Quick Fire Questions |Zad El Bacha, On Death Etcetera

As part of the Camden People’s Theatre, writer Zad El Bacha will be performing her first full length solo work On Death Etcetera, as part of the No Direction Home festival. In what is described as “a monologue about intergenerational trauma, humour and the Lebanese civil war”, this play is set to pull on a few heart strings. I managed to grab a few moments of Zad’s time to find out more about the play.

HS: What is On Death Etcetera about and what can audiences expect from the show?

ZEB: On death etcetera is an exploration of inter-generational trauma, and the ways humour and story-telling help us get through it, or prevent us from getting through it.

In devising it, I have tried to capture the richness of the migrant experience, with its comedy and its tragedy. This is a direct response to the way these stories- my stories, our stories- get flattened by western media, which turns migrants into nothing but an image of passive third-world suffering. I find this reduction dehumanising, and I want to use art to fight against it, to celebrate the subtlety and richness of our experiences. I want to show the suffering without cancelling out the joy, the tenderness, the absurdity and confusion, because in real life all these elements co-exist. Nobody lives in flat, continuous tragedy.

Audiences can expect to be fed (a little, no full dinners provided, sorry), to see a sculpture made of abandoned car parts, and be told off for not wearing a coat. And maybe to laugh and cry a bit.

HS: The play is based on real conversations. How did you find the mothers and daughters who were willing to share their stories?

ZEB: This was easy, because the daughter in question is me, and the mother is my own mother. She was strangely enthusiastic about her (quite traumatic) stories being put on stage, and even about the not very flattering representation of her personality. She herself is a great actor and storyteller, but she struggles to share her experiences in the West, in European languages. She has always told them to me in Arabic.

It was a challenge for me to mirror the ways she tells these stories – like they are a hilarious sketch or some sort of fairytale, and not horrible tales of war- while translating them into a language that is, for me, not at all the language of familiarity and domesticity. English is a public language to me, and as soon as I switched these stories into it they immediately turned into a performance. It was a challenge to tap into their familiarity, their off-handedness, in such a public and foreign way.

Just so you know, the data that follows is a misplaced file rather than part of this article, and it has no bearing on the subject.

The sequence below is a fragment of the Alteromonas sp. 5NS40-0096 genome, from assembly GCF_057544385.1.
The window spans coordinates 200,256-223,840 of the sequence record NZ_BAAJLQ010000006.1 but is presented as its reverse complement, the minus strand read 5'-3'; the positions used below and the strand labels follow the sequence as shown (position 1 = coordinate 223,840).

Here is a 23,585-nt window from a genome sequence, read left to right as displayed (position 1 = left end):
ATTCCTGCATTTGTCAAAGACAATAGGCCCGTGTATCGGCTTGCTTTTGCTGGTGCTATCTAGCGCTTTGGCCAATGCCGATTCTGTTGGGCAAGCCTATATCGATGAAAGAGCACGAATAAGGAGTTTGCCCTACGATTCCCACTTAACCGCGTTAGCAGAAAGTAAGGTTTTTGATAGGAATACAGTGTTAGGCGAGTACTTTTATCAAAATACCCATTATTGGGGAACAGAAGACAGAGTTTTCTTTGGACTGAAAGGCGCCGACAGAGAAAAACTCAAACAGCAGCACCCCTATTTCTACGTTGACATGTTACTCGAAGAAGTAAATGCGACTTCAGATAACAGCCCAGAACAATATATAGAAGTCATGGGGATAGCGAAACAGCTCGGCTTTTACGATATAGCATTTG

HS: Given it is just you performing in the show, how do you prepare yourself for it?

ZEB: Art-making, especially theatre, is hard to do as an individual process. Processing intimate traumas so openly is also a big risk to take alone. Devising this show safely (for my mental health) and effectively (for the audience’s enjoyment) meant getting an enormous amount of support from artists around me, and doing a lot of breathing exercises.

My dear friend and collaborator Simran Uppal (twitter @simransuppal) guided me through the difficult emotional landscape of the play using meditation techniques, which allowed me to tap into the feelings of it safely. Once the feeling was out, it was much easier to convey it through performance. I also owe a lot to my other collaborator, Jimi Cullen (@@jiim_e), who helped me find discipline and structure in the rehearsal process, critiqued my acting with honesty and precision, and directed every morning before heading off to their job.

HS: What advice would you give to writers looking to write and perform their own underrepresented narratives on stage?

ZEB: First of all, back yourself. Be confident in applying for things, even if they seem way beyond your experience and ability. If you have something relevant to say, consider being able to say it a right, and claim it.

In more practical terms, if you are based around London, have a look at the STAMP network, which put together theatres committed to the development of new artists (http://www.londonstamp.co.uk/). The Camden People’s Theatre is part of the network: apply to their festivals, or for their seed schemes. It’s all on their website, on the artist development section.

Every Tuesday producer Linda Bloomsfield (twitter: @LindaBxx)  tweets an incredible list of opportunities for a performance artists all over the country, with the hashtag #opportunitytuesday, check it out!

Another essential thing is to develop a community of artists around you, who can support and stimulate you, pushing you to go further than you could ever go on your own. Go to events, talk to people, make friends, don’t be ashamed to show your work, even if you think it’s not very good yet. It will only get better with feedback, the harsher the better. Critiques are not an offense to you or your talent, they are simply a way of improving specific pieces of work. Get as many of them as possible.

Huge thanks to Zed for taking the time to discuss the play. For more information on the performance on the 3rd November please visit https://www.cptheatre.co.uk/production/on-death-etcetera/. If you use the code word “pop” when purchasing your tickets, you can get 20% off the ticket price.

Until next time,

hayley-sprout-transparent

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